Chris Crawford on design suggestions

I have a con­sid­er­able amount of books with dog-eared pages lying around the office. One such book is The Game Design Read­er, which con­tains a large and var­ied col­lec­tion of essays on (yes) game design. This book prob­a­bly has the largest num­ber of dog-ears. Part­ly because it is quite thick, but also because it is filled to the brim with good stuff.

One essay is writ­ten by Chris Craw­ford. He is with­out a doubt one of the best known game design­ers out there, a real vet­er­an of the indus­try. He is also a con­tro­ver­sial char­ac­ter, often voic­ing unpop­u­lar opin­ions. I guess you could call him an icon­o­clast.

This icon­o­clasm shines through in his essay for TGDR. Craw­ford shares the sto­ry behind the design of East­ern Front (1941) his “first big hit”. Towards the end, he devotes some atten­tion to game tun­ing, and has this to say about how you as a design­er should approach sug­ges­tions from oth­ers:1

Your job is to build a great design, not grat­i­fy your co-work­ers.”

Accord­ing to him, a good design­er has thought the sys­tem through so thor­ough­ly, that the vast major­i­ty of sug­ges­tions have already passed through his mind. There­fore, these can all be reject­ed with­out much thought. If you are swamped with sug­ges­tions you have not thought of before, this is an indi­ca­tion you have not prop­er­ly done your job.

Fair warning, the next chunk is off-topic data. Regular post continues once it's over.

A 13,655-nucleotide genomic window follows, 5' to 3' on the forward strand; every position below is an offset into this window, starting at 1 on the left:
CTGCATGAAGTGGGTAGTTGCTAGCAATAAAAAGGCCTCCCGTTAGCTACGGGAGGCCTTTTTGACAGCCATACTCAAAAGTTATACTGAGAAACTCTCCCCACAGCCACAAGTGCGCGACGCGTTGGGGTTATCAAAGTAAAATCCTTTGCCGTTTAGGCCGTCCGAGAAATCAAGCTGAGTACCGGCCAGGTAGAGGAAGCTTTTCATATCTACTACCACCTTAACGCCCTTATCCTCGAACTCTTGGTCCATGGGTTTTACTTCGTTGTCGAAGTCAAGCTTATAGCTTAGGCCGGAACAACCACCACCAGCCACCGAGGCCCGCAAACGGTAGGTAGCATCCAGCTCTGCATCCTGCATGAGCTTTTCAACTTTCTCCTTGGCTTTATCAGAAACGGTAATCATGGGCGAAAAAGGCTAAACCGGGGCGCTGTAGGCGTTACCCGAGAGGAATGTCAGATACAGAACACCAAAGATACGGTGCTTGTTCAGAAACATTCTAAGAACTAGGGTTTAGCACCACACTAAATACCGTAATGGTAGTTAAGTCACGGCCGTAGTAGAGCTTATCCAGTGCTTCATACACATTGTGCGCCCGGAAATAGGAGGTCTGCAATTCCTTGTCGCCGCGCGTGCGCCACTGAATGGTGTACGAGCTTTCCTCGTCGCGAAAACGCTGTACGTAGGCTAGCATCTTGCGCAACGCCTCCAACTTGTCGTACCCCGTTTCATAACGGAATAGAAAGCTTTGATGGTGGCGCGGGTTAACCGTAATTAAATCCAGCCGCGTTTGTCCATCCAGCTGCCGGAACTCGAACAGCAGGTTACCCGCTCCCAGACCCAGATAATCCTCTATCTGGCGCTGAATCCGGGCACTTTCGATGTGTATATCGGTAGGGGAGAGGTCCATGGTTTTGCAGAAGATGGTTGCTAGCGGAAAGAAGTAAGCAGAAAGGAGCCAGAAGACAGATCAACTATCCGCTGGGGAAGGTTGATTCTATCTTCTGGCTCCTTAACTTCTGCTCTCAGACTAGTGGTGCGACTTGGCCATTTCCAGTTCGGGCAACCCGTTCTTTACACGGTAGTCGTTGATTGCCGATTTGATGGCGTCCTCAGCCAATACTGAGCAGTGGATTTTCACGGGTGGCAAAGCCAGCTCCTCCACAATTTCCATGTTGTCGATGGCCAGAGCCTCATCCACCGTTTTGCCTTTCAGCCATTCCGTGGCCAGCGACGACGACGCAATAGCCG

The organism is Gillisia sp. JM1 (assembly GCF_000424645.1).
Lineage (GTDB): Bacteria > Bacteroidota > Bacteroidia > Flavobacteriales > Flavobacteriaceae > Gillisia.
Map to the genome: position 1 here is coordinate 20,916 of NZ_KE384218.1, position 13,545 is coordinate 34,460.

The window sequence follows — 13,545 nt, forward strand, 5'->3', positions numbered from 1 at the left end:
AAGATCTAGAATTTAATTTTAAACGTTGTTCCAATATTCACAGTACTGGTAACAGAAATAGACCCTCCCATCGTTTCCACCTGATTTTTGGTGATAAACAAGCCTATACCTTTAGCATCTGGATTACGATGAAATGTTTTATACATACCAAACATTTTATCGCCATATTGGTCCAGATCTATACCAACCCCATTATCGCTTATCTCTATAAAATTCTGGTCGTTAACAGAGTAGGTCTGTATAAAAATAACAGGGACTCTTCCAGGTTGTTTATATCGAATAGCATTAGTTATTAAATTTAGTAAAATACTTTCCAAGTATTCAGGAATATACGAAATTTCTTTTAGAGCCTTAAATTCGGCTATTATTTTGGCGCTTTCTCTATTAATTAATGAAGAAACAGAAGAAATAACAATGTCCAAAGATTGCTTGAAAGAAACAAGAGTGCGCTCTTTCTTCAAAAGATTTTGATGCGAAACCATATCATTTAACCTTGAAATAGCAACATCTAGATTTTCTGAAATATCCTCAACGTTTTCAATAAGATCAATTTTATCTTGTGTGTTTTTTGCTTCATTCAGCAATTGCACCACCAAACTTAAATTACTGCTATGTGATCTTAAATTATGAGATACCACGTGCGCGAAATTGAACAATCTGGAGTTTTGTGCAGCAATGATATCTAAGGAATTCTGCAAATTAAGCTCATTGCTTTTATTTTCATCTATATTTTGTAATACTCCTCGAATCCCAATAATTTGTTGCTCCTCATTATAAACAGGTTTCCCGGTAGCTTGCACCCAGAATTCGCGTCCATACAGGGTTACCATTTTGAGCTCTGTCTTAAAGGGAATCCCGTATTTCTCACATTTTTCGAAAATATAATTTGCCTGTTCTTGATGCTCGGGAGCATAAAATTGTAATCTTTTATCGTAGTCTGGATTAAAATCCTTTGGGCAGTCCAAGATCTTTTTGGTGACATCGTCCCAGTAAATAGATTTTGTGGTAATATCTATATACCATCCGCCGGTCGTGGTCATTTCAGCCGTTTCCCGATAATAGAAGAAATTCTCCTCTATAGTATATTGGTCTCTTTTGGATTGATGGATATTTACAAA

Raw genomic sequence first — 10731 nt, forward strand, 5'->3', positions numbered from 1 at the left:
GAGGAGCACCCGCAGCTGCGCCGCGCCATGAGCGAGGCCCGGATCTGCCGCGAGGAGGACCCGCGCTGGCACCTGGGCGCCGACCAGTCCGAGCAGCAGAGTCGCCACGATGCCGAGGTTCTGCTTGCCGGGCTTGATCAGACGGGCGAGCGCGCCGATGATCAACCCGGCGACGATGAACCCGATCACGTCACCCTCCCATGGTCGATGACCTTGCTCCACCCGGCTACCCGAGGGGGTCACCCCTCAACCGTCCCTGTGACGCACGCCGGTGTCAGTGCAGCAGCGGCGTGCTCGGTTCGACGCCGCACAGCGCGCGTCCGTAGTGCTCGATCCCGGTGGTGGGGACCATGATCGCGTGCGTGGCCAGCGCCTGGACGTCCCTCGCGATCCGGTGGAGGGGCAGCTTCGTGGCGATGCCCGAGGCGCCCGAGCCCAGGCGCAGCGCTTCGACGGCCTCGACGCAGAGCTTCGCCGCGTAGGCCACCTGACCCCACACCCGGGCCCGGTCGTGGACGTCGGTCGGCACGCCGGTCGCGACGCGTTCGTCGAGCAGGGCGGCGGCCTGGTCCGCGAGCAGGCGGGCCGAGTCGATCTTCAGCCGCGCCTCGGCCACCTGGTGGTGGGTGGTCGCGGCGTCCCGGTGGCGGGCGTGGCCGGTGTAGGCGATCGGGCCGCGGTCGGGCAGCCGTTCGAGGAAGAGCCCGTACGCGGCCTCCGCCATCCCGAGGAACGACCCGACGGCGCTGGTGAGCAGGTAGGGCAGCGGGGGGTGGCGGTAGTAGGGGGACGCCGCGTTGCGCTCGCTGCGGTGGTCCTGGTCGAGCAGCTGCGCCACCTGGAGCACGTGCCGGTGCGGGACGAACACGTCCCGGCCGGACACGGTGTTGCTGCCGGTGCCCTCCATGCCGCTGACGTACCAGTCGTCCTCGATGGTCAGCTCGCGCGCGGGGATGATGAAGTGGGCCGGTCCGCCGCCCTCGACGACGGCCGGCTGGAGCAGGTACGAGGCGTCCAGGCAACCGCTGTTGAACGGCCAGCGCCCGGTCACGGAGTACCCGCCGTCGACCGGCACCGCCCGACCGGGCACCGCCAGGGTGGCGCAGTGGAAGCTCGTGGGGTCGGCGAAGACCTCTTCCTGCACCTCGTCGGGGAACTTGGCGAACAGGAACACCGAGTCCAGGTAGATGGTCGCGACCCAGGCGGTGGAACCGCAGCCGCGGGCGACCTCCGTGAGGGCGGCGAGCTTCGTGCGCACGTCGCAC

I can only agree, but I think the real chal­lenge is in reject­ing these ideas in a per­sua­sive man­ner. It is hard to make appar­ent the fact that you have thought all these things through.

One strat­e­gy I am pur­su­ing is to be rad­i­cal­ly trans­par­ent in my process. I try to doc­u­ment every sin­gle con­sid­er­a­tion using quick and dirty sketch­es, and share all of these. This way, I hope to make appar­ent the think­ing that has gone into the design.

What Chris Craw­ford makes clear is that design isn’t a pop­u­lar­i­ty con­test:2

This isn’t noble; it’s stu­pid. Seri­ous­ly con­sid­er­ing every idea that drifts by isn’t a sign of open mind­ed­ness; it’s an indi­ca­tor of inde­ci­sive­ness. […] Be cour­te­ous, but con­cen­trate on doing your job.”

Some time ago, Craw­ford more or less turned his back on the games indus­try and focussed his atten­tion on the thorny prob­lem of inter­ac­tive sto­ry­telling. The out­comes of this are final­ly see­ing the light of day in the shape of Sto­ry­tron; a com­pa­ny that offers a free author­ing tool as well as ready-to-play ‘sto­ry­worlds’.

I wasn’t too impressed with the inter­ac­tion design of the author­ing tool, but the con­cept remains intrigu­ing. We’ll see where it goes.

If this has piqued your curios­i­ty; Chris Craw­ford will be speak­ing at IDEA 2008 in Chica­go, 7–8 Octo­ber. Rea­son enough to attend, in my hum­ble opin­ion.

  1. Page 723 []
  2. Ibid. []